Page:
Yesterday was our ninth wedding anniversary.
It was a perfect evening. We drank our way across downtown, went to a stand up show, and returned to a hotel room where I’d put champagne on ice with a box of macarons.
It was the kind of date every parent of small kids dreams about, a truly child-free evening where you act like you have no responsibilities. We did shots of vodka in a Russian crepe bar, ate tiramisu in a warehouse loft, drank house brews on tap at a Tuesday night performance, pressed ourselves together in elevators and on rainy sidewalks.
It was a perfect evening.
We’ve had so few of those, particularly lately. Lately, our lives have had the bitter tang of fear to them. Of forgotten pills and missing treatments, of hovering threats we cannot control. We tickle our children and tuck them into bed, and worry ourselves to sleep wondering whether or not we’ll be able to take care of them if, or when, our insurance is stripped away. Wondering if, or when, the people who call in “Heil Hitler” messages to synagogues and steal “Hate Has No Home Here” lawn signs will feel emboldened enough to do more. Wondering if, or when, we will have to find ways to hold complex and frightening conversations with our children about the world they find themselves growing up in. If “Daddy has cancer,” will be compounded with, “We have no insurance,” and “That swastika means we are not safe in our home.”
But last night was perfect.
It’s fitting that we should have a perfect date, on our anniversary no less, the night before another MRI. The night we got engaged was perfect and the next day M had his seizure, and we learned about the cancer. The night of our wedding was perfect, and the next day he started another round of chemotherapy. Last night was perfect, and now here I am, at dawn, writing from the MRI waiting room. Again.
God help me, I’m hungover in the MRI waiting room. That at least is a first.
In the last few days, crawling up to this particular set of images, I have learned some things about myself.
I am weak, I am fragile, and I am afraid.
These are all things I should have known, must have known somewhere, in some part of my lizard brain.
In these last few days and weeks, I have followed the threads of my unease, back past our last MRI, past the election, the move, the primary, back, back, back, and found my grandmother.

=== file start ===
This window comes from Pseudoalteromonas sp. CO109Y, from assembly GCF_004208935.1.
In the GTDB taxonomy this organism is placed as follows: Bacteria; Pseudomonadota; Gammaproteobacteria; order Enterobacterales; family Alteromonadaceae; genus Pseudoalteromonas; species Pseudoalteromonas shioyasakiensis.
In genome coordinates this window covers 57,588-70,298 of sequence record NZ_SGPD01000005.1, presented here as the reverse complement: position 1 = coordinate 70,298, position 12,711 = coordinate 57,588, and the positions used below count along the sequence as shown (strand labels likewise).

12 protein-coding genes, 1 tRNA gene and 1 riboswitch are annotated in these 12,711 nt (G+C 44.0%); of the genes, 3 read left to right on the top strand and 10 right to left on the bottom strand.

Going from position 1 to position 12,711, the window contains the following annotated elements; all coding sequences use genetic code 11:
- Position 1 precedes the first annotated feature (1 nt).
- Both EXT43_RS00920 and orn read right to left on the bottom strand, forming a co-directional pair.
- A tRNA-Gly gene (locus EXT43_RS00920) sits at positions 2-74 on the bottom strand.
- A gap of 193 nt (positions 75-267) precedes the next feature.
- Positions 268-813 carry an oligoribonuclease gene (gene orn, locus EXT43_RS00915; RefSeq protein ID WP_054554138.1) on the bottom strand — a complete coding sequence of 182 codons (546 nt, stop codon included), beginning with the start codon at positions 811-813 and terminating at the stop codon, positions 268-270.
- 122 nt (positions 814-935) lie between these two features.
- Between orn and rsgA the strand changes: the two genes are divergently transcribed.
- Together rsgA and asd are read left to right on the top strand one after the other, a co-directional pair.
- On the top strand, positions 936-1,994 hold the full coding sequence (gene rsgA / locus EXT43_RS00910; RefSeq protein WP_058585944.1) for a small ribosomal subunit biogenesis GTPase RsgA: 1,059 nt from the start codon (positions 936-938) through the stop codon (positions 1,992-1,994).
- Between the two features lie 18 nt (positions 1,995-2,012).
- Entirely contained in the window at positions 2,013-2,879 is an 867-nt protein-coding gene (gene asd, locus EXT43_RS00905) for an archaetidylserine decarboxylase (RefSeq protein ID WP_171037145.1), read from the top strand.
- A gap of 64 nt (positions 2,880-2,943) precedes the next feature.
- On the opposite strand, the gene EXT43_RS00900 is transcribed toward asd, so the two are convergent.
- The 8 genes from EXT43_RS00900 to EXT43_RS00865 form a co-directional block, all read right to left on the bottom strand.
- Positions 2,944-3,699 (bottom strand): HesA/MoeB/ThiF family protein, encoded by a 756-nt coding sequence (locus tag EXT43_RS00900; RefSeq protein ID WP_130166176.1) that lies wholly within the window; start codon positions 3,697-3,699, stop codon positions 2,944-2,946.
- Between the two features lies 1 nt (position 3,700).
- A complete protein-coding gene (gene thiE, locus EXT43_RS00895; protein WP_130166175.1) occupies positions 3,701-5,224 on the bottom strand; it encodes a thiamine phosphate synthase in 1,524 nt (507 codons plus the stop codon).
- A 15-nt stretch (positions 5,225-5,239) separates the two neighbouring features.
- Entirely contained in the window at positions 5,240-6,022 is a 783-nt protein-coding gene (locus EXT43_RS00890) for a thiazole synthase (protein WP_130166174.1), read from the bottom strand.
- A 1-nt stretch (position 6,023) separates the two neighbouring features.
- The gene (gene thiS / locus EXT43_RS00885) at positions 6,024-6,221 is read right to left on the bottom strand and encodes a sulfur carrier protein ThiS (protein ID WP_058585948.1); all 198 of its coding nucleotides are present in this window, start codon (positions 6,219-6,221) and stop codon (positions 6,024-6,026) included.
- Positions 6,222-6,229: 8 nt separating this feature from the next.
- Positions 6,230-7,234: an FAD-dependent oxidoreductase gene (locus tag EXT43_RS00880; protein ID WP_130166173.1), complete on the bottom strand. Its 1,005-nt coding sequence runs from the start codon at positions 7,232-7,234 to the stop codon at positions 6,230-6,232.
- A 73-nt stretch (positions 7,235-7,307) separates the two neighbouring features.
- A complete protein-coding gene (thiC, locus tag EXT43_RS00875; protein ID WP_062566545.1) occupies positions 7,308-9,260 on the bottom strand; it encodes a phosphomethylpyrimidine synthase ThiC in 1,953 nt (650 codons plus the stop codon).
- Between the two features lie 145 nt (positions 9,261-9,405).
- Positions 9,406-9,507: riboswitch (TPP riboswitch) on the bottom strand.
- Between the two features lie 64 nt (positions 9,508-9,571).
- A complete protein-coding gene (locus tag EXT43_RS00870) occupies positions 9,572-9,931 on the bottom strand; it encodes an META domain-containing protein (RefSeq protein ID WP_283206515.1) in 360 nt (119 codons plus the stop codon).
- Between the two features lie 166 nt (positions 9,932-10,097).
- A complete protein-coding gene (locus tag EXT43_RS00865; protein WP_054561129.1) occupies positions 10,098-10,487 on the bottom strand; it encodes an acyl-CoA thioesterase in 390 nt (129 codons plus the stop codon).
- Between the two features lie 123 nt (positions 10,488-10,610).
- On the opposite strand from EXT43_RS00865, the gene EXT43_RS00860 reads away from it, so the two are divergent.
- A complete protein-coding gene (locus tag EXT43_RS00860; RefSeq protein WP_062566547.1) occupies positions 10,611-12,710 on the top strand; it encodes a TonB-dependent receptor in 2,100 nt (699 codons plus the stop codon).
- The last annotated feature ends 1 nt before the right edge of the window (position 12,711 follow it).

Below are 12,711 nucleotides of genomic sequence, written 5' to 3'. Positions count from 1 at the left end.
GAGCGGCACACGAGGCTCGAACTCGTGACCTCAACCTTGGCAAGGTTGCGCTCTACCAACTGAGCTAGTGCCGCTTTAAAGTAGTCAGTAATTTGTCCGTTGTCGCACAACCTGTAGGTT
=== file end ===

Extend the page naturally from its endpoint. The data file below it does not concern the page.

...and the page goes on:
She was healthy, in excellent health, and suddenly she was gone. Something inside me, deeply hidden and thoroughly ignored, broke.
Somebody I loved, who was just fine, had died.
For almost ten years, I’ve told myself M is just fine, and will not die. I’ve told everyone he will not die of this, now, because he’s just fine. I built a palace of Just Fine, dug a moat around it, put my husband in the tallest tower and lowered the drawbridge to wanderers in a land of fear and confusion. I filled it with pretty things, useful things, with promises and memories and a thousand flames of hope to light every dark corner. I invite others in and say, “Look at my beautiful castle! You can build here, too. You can have all of this.”
Now I know I have built my palace on a fault line.
I knew this. I knew. I knew he was mortal, that I am mortal, that death comes for all in its time and there is nothing we can do to hide from the inevitable moment it all comes crashing down around us, and all the things and brightness and promises are nothing but rubble. It could be today. Or tomorrow. But it has been more than a year and a half since I started to understand how shaky the ground is, and it has not moved. Chaos for a tectonic plate is tranquility for human or animal life.
The ground trembles with tremors so faint I did not know whether my vertigo was caused by political upheaval, anti-semitic threats, the hazard of moving and new jobs, or the minutia of life. These do shake the ground. These are real problems, real perils. But I’d forgotten the ground was always trembling.
My husband is just fine, with the caveat that all who are just fine can still, and will someday, die. But, he has brain cancer. It is a fact. It means he is likely to die sooner than most.
All the joking in the world, his promises to live forever, his goal to live longer married to me than not, these are out of his control. He can make no promises. None of us can. But I must live with that understanding, find it again. Remind myself how I got past our first perfect day, our first day in the hospital.
Re-learn how to move past today, as well.
My husband has brain cancer. I need to say it aloud, I need to hear myself say it. Re-familiarize myself with the vocabulary of brain cancer; astrocytoma, glioblastoma, GBM, glioma. Re-apply it to my life in practical terms.
I need to step out of my palace and see it for what it is; a house, no different from any other, as subject to the whims of tornados as any other.
No, more subject. More likely to topple. But still, beautiful and strong and full of joy.
Humans have always lived on fault lines. We have always found happiness in the most dangerous places, stability in the most fraught. We have found ways to control what once seemed uncontrollable, to tame the wild. We are drawn to the beauty of the temporary, we fill our homes with orchids and lemons. We paint sunsets that exist only as we watch, gone forever never to be repeated, frozen in impressions incomparably thin next to the real thing. We obsess over youth, that most fleeting of things. We cut down grass bred to grow as fast as anything. We teach our children to watch caterpillars turn build their chrysalis, turn into butterflies, and fly away.
I am weak, I am fragile, and I am afraid; because that is, in a hidden, animal way, what it means to be human.
I live on the edge of a volcano.
And the flowers are breathtaking.
Read more about coming to terms with brain cancer here: What I Know About Living In A Fairy Tale
Read my latest post here: Pretending: A Motherhood Story
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